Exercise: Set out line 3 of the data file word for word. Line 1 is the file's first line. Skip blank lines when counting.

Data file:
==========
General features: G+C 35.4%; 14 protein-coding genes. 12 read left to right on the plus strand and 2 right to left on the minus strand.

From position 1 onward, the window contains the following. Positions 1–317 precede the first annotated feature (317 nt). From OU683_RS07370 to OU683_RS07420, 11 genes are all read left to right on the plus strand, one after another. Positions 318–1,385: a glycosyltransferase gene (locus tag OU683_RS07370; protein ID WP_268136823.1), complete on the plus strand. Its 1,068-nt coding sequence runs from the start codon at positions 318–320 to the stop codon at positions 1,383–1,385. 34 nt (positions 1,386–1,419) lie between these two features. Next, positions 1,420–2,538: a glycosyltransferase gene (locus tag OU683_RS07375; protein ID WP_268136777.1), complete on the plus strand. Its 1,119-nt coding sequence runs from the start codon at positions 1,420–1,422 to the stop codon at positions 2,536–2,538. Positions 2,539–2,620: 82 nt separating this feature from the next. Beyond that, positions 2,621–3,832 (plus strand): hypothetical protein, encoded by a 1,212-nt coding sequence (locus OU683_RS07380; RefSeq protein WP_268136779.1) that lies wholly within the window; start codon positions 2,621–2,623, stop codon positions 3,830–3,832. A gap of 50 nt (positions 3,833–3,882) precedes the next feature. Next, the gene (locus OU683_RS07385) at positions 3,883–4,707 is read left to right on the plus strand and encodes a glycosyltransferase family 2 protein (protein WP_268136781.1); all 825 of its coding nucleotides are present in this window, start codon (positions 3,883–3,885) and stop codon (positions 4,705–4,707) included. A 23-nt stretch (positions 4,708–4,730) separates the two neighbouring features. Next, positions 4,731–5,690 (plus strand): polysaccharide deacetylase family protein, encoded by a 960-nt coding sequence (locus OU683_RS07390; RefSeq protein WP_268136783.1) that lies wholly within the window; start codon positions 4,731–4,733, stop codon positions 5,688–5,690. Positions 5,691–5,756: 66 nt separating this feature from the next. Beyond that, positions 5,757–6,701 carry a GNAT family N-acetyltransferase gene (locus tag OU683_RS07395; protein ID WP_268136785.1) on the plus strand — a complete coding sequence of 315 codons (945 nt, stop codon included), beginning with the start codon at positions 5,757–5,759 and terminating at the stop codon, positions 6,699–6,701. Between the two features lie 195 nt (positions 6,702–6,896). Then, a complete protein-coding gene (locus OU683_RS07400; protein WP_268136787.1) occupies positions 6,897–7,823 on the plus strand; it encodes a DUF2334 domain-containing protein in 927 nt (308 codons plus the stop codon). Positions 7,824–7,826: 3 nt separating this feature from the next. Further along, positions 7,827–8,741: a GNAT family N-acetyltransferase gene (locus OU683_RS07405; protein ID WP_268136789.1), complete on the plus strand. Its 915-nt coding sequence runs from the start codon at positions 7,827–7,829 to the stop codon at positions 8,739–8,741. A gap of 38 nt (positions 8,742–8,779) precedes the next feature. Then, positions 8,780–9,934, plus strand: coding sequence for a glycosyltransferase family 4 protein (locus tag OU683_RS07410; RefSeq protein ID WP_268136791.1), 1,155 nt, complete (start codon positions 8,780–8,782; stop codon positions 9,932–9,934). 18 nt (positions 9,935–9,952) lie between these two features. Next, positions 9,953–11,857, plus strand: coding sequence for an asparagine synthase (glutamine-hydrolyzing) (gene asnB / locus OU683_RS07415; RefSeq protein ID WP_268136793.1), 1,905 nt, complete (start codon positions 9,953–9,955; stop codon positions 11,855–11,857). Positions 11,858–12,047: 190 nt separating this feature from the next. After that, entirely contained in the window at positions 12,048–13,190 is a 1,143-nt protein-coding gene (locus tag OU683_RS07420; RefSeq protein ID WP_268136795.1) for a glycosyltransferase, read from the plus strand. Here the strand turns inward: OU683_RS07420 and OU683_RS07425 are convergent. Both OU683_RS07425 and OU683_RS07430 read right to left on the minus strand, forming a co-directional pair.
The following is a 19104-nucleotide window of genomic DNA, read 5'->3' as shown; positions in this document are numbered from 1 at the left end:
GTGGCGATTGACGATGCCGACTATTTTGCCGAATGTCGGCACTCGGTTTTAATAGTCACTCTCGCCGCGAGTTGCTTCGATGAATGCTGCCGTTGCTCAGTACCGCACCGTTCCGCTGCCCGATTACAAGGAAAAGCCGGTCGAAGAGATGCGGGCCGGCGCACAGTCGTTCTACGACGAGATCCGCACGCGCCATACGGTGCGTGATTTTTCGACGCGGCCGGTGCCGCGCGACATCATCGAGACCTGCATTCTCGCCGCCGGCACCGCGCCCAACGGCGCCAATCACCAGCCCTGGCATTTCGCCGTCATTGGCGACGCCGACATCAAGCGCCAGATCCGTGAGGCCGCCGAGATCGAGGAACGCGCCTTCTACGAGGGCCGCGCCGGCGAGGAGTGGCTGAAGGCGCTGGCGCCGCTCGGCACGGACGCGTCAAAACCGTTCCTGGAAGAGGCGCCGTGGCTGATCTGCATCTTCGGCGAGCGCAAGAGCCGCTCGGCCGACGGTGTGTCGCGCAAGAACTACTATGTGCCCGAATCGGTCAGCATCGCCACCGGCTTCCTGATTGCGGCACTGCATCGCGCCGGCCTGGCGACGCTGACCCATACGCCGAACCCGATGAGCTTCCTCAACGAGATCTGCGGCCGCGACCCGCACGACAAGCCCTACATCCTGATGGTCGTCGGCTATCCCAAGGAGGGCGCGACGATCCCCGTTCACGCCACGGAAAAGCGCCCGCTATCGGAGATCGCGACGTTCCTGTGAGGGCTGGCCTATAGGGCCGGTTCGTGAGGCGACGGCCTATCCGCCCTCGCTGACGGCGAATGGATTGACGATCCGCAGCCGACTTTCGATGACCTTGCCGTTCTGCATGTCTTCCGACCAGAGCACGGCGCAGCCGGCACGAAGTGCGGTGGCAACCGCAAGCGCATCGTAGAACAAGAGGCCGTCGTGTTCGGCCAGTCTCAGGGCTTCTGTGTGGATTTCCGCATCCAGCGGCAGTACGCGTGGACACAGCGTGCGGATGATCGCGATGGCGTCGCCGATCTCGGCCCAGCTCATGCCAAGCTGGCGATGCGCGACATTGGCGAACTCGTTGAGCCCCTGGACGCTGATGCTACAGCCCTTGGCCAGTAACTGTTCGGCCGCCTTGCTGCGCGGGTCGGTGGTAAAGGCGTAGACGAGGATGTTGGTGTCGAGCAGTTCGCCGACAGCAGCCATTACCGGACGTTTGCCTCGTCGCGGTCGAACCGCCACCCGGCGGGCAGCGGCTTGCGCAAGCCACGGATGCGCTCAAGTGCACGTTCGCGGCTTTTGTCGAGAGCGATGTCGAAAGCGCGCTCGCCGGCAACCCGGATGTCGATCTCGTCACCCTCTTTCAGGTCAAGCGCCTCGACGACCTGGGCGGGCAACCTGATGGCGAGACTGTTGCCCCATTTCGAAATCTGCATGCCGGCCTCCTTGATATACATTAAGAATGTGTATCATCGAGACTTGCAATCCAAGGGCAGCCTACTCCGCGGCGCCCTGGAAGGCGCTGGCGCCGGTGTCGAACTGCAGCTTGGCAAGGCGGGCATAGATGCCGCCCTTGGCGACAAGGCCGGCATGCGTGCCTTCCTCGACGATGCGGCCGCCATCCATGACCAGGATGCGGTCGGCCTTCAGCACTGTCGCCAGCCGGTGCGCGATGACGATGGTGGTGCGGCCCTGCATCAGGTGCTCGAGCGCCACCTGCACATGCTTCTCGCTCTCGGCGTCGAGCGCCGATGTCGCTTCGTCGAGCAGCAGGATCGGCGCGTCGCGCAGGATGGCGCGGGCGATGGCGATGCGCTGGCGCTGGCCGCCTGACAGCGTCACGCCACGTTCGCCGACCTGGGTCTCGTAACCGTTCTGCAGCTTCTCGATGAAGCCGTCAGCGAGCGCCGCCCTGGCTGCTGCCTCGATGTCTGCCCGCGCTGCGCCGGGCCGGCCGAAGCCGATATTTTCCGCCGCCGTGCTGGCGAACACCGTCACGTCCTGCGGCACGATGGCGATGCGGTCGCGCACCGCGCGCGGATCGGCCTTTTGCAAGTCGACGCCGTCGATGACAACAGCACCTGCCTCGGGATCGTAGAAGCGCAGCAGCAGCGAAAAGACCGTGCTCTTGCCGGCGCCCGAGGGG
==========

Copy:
The following is a 19104-nucleotide window of genomic DNA, read 5'->3' as shown; positions in this document are numbered from 1 at the left end: